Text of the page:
U.S. Chamber of Commerce Seeks 'Scopes Trial' For Climate Science


Clarence Darrow, defense attorney in the Scopes evolution case, and William Jennings Bryan, associated prosecuting counsel.

Doubt is a powerful thing. Once it takes hold, ideas and facts long accepted as gospel become as hazy as Hong Kong's skyline on a hot summer's day. This has played out in the recent health insurance debate, where interest groups have convinced some Americans that Medicare is not government provided health care and that "death panels" will decide who lives and who dies. Now the U.S. Chamber of Commerce is using confusion to throw dust in the eyes of Americans as the Senate moves toward a debate on climate change legislation and the EPA prepares to regulate greenhouse gas emissions under the Clean Air Act.The nation's largest business group is asking the EPA to hold public hearings on the science of climate change. The Chamber filed a 21-page petition with EPA today, asking it to approve hearings so the nation can have a "credible weighing" of the scientific documentation that global warming endangers human health.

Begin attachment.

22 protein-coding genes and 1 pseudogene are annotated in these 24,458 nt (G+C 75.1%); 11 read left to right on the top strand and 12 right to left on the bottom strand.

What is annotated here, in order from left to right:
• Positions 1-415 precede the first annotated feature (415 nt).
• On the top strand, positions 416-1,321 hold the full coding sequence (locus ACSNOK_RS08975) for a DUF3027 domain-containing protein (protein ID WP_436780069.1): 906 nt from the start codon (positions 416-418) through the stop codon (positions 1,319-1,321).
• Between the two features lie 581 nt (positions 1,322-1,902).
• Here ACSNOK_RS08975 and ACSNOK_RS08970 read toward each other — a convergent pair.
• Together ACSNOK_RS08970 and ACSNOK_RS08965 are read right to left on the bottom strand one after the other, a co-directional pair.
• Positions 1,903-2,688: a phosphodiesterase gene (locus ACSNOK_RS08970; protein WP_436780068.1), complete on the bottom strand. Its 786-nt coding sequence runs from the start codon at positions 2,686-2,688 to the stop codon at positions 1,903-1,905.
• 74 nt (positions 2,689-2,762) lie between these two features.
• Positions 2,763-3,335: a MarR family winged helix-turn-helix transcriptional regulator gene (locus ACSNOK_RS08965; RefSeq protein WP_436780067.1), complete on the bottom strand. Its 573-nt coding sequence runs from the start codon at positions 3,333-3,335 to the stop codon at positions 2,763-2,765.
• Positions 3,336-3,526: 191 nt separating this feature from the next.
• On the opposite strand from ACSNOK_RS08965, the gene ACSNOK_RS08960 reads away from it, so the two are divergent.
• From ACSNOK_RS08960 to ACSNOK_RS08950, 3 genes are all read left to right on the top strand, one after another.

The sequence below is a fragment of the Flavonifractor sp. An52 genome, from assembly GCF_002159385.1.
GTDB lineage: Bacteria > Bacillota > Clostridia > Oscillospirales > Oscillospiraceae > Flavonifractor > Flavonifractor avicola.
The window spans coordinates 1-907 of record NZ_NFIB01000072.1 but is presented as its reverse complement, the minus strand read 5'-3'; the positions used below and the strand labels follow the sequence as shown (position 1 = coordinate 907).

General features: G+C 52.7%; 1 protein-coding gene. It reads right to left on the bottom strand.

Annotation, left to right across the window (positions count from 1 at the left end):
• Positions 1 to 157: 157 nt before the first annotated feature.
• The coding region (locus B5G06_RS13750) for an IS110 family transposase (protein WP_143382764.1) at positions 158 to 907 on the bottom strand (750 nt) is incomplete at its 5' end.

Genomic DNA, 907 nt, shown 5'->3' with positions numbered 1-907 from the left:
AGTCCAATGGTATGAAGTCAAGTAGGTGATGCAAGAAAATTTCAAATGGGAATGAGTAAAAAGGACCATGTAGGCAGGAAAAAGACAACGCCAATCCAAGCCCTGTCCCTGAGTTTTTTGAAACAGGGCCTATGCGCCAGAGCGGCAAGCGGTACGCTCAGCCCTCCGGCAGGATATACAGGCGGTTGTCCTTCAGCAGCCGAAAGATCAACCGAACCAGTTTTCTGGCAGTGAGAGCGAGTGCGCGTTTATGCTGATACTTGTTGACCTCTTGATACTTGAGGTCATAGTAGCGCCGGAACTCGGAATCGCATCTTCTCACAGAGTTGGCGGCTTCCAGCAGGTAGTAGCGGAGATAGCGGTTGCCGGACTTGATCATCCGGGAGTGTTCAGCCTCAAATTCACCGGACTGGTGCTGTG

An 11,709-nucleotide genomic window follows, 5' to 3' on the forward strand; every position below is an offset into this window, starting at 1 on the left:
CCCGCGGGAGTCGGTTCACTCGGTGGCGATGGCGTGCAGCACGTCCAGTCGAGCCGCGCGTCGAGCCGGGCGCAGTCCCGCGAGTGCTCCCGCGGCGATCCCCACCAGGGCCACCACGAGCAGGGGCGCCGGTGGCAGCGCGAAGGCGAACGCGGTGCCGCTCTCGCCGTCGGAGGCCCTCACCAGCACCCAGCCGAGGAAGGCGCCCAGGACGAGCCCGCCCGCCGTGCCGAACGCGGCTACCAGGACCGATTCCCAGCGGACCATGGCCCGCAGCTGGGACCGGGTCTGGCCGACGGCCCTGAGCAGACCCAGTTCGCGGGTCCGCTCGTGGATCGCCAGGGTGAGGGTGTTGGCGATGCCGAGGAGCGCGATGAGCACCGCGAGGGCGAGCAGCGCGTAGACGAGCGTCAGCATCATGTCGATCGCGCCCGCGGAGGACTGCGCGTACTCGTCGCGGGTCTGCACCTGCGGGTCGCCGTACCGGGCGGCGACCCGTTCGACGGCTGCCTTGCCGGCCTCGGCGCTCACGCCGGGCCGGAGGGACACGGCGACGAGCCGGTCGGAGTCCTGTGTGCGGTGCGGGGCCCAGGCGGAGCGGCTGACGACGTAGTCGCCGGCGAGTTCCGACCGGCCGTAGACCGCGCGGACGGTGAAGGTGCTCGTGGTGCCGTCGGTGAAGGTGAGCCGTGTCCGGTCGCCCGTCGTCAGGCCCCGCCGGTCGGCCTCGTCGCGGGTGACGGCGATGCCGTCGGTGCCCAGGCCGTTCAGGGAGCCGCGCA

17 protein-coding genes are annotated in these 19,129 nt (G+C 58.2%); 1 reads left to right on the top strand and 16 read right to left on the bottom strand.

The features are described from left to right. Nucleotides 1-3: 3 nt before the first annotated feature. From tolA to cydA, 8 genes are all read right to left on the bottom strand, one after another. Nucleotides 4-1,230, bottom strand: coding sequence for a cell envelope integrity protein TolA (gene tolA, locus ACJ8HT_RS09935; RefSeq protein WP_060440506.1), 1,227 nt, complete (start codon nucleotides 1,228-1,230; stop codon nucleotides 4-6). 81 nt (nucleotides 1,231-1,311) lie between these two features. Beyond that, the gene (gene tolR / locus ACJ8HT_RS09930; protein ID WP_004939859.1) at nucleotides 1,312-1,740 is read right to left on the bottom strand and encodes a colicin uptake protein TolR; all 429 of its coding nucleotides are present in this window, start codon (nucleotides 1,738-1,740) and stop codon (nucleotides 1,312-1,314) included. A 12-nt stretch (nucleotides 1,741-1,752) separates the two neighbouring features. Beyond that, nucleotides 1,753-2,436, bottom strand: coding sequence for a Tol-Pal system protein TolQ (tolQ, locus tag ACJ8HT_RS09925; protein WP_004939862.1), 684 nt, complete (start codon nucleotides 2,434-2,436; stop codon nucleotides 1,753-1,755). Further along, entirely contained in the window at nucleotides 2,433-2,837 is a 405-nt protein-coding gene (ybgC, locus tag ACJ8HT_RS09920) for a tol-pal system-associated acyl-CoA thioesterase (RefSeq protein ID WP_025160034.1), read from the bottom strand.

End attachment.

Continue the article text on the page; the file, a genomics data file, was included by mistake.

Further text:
Bill Kovacs, the chamber's vice president for environment, a misnomer if there ever was one, said that the hearings would be a modern day "Scopes Monkey Trial," the 1925 trial that put evolution on trial.

The Chamber of Commerce's move comes after the outing of corporate backing of fake rallies designed to prop up the world's dirtiest industries--oil and coal. The American Petroleum Institute is sponsoring "Energy Citizen" rallies across the nation designed to sow doubt over climate science.

It's difficult to view the Chamber's move with anything but utter contempt. While some businesses have come together to support climate action, many still want to confuse the American public while the world's most respected climate scientists are ringing the alarm about climate catastrophe. The U.N. Intergovernmental Panel on Climate Change's 2007 assessment finds that global average temperature increase during the next 100 years could be at 2 to 4.5 degrees Celsius, with the best case scenario being a rise of estimate of 3 degrees. Such a rise would lead to massive drought, floods, migrations, and storms.

How the Chamber of Commerce can view those effects as not a threat to human health is anyone's guess.

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